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Kumar Mangalam Birla has a piece of advice for India Inc on future crisis

By Dev Chatterjee
January 21, 2021 13:02 IST
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While asking firms not to worry about sharp volatility in prices, Birla said companies must make sure they do not get caught in ‘comorbidities’.

The chairman of Aditya Birla Group, Kumar Mangalam Birla, has asked Indian companies to remain cautious and keep an eye on all the financial parameters to effectively face any crisis like the pandemic.

While asking firms not to worry about sharp volatility in prices, Birla said companies must make sure they do not get caught in ‘comorbidities’.

Birla in a webpost said the way Covid had hit people with comorbidities which were measurable and identifiable — diabetes, hypertension, blood pressure or obesity — the same analogy may be applied to businesses as well.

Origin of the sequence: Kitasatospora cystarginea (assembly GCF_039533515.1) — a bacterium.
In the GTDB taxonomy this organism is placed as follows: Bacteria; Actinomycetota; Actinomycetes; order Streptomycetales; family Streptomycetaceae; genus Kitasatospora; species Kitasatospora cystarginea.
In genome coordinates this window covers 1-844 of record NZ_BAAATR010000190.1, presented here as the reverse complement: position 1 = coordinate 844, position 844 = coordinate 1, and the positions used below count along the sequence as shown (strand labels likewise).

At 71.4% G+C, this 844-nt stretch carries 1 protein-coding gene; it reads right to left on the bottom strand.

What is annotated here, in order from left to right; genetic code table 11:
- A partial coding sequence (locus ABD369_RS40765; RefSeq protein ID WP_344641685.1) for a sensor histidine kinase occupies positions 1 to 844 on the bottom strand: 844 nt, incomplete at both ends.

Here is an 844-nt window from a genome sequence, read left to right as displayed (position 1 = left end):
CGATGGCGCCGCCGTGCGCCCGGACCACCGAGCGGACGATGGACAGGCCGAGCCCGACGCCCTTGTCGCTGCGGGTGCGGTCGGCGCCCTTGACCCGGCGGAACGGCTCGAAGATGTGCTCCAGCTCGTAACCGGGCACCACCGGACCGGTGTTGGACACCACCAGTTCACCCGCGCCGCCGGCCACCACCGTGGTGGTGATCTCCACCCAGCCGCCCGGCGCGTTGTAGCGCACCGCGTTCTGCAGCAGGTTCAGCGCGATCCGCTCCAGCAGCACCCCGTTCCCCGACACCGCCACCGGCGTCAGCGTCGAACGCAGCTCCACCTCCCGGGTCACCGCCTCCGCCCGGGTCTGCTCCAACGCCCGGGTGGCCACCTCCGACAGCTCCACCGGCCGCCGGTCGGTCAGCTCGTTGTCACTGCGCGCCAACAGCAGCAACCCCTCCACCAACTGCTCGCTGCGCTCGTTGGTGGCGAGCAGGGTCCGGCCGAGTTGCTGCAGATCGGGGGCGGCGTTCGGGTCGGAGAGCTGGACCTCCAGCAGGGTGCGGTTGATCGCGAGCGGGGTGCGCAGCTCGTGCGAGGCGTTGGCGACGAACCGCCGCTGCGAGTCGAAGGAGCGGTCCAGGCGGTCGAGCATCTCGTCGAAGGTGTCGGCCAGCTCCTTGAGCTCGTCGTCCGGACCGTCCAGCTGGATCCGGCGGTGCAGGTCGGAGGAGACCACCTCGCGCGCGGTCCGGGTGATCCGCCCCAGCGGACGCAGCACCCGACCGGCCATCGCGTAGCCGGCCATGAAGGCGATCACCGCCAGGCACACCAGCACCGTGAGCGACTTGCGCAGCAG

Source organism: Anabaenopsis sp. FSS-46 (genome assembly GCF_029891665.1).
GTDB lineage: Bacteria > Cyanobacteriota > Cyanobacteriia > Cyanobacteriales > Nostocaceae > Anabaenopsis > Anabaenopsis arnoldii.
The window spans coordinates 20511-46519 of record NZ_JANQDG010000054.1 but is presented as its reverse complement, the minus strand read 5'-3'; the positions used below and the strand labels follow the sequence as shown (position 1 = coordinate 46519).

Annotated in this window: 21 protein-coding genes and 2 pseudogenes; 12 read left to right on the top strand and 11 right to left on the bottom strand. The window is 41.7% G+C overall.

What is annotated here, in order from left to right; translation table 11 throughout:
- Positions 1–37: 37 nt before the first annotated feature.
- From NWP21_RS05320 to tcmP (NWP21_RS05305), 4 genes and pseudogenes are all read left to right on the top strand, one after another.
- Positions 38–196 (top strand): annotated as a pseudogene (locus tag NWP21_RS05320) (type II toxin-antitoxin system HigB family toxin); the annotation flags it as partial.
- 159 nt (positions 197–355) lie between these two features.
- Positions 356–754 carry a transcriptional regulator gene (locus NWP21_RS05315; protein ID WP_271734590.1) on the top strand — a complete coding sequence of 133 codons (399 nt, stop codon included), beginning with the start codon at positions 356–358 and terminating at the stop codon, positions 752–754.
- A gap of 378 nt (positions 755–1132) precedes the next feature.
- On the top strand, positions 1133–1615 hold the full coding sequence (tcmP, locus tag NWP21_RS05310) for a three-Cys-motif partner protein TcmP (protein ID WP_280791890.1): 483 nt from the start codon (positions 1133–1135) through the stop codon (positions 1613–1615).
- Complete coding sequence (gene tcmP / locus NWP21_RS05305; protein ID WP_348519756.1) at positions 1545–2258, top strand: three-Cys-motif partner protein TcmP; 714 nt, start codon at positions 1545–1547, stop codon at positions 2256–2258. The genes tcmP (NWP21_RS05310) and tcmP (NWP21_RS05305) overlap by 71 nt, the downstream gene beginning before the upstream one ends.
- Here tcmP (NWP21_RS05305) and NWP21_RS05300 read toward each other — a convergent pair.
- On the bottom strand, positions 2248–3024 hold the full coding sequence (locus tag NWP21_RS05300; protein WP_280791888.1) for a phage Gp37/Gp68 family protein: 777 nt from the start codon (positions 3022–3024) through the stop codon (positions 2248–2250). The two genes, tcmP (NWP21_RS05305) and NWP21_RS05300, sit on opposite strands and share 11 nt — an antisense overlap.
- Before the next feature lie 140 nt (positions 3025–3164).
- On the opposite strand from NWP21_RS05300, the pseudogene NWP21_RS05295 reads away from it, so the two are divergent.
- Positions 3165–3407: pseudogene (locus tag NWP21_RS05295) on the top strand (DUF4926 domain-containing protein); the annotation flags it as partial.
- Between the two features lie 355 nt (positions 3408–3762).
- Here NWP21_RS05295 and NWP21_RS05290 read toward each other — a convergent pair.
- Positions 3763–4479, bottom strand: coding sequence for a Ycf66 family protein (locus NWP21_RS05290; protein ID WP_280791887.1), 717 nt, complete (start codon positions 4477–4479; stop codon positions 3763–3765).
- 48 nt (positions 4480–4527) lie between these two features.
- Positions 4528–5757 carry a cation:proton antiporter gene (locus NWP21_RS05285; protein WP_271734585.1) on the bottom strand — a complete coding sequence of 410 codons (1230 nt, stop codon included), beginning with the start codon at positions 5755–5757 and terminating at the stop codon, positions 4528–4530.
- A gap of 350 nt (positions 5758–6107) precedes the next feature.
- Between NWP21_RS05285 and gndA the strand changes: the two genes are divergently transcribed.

“Partly applicable, since comorbidities make businesses less able to withstand shocks like the financial crisis of 2008.

"But also different in that, unlike human conditions which often are beyond our control, there is no genetic predisposition towards comorbidities for businesses.

"The comorbidities are self-inflicted.

"The excessive financial leverage that provides sugar highs while weakening fundamentals in the long term, lax processes that lead to inventory build-ups clogging supply-chain arteries or most devastating, a lack of focus on building consumer and human relationships,” he wrote.

“These are comorbidities that can prove fatal when pandemic-type shocks rock the system.

"These dangers lurk beneath the surface during good times, and so it is imperative for corporates to be mindful of the first principles of good management practices,” he said.

On work from home (WFH), Birla said as India Inc prepares for a calibrated return to the workplace, it is facing a larger question on the future of work.

“Many have opined that WFH is going to be a mega-trend of this decade. I have a slightly contrarian view.

"The ‘Office’, after all, isn’t just a place where we come to work. It is a melting pot — of people, ideas, and conversations. The coming together with skills and experiences is what makes an office more than just a place of work. This is what defines culture,” he said.

Photograph: Bazuki Muhammad/Reuters

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Dev Chatterjee in Mumbai
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